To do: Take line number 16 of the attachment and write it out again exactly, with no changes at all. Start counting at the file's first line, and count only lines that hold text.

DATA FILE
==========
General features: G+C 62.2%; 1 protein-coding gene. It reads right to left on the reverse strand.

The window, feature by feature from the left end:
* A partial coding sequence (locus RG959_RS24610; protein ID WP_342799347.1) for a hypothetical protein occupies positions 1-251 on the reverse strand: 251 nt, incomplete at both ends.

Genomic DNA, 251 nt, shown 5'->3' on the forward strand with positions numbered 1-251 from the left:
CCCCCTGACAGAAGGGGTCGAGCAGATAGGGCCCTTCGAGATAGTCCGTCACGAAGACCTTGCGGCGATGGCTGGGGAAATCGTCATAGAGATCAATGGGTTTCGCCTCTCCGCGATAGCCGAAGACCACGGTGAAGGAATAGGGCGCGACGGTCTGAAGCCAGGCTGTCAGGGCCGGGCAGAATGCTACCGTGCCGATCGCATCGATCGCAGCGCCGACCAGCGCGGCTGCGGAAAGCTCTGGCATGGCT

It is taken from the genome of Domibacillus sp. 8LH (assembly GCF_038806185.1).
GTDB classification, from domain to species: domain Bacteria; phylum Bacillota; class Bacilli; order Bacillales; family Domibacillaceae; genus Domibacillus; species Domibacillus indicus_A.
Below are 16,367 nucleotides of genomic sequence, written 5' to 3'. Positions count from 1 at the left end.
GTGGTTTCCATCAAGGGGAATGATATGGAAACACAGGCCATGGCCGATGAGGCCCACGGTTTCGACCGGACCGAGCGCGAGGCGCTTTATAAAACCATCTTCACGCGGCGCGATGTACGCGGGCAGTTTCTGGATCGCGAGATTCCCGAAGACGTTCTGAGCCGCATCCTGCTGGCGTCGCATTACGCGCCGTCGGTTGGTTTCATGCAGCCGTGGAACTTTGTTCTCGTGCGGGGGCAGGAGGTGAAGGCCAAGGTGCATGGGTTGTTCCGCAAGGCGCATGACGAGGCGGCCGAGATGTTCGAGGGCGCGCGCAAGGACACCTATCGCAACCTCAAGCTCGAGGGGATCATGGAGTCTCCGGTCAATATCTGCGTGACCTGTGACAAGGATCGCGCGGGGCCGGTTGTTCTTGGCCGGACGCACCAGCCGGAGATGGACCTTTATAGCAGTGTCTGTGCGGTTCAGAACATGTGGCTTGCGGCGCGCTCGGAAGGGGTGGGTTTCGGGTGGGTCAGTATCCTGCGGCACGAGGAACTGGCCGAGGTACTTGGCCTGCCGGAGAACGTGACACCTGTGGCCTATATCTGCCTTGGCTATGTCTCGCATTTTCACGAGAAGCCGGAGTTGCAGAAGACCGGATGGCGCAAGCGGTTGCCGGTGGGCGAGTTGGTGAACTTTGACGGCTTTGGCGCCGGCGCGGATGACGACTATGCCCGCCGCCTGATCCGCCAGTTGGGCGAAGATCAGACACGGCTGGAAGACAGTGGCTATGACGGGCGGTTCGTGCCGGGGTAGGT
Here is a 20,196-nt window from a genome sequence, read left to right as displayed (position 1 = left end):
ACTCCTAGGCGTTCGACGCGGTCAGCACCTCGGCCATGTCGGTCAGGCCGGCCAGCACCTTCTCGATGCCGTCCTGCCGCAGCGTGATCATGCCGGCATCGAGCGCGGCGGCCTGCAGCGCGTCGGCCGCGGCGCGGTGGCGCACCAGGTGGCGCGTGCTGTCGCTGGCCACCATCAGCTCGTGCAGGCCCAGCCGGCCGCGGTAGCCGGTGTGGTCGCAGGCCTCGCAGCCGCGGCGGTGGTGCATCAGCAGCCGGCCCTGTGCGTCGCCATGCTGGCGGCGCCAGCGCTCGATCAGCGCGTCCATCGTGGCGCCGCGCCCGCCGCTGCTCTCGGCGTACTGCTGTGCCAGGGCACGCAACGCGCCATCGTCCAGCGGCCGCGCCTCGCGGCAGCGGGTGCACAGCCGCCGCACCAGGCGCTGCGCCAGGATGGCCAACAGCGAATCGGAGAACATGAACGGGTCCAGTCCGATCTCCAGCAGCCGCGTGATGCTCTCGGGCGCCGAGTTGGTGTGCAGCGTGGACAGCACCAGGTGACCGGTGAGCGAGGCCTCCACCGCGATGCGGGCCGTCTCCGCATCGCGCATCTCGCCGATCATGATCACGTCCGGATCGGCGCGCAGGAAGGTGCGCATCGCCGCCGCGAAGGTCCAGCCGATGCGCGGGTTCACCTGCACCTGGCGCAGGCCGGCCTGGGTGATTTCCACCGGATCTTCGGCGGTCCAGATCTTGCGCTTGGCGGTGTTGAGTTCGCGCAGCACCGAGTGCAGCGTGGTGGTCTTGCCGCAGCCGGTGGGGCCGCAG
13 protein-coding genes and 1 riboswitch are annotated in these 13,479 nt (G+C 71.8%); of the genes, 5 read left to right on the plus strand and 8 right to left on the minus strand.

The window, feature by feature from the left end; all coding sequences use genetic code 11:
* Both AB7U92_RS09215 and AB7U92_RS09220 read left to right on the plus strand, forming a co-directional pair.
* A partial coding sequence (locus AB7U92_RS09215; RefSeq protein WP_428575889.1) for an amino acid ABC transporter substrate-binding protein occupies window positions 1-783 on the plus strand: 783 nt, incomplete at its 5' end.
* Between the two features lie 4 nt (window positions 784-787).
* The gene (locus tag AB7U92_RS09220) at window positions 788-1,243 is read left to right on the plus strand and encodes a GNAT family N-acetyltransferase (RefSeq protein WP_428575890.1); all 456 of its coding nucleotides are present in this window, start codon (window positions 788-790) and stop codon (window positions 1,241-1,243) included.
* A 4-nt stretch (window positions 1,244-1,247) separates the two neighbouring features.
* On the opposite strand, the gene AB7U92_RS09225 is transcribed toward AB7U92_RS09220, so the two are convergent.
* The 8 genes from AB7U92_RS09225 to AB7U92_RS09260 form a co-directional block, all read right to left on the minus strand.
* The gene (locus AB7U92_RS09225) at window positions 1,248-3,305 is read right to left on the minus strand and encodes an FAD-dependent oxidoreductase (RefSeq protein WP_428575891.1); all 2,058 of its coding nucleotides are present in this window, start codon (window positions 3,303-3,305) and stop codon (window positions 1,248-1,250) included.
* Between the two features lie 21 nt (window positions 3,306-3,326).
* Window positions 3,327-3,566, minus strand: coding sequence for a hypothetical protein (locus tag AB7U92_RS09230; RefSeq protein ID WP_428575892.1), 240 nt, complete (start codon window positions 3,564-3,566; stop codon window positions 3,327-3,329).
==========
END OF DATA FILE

* Between the two features lie 4 nt (window positions 784-787).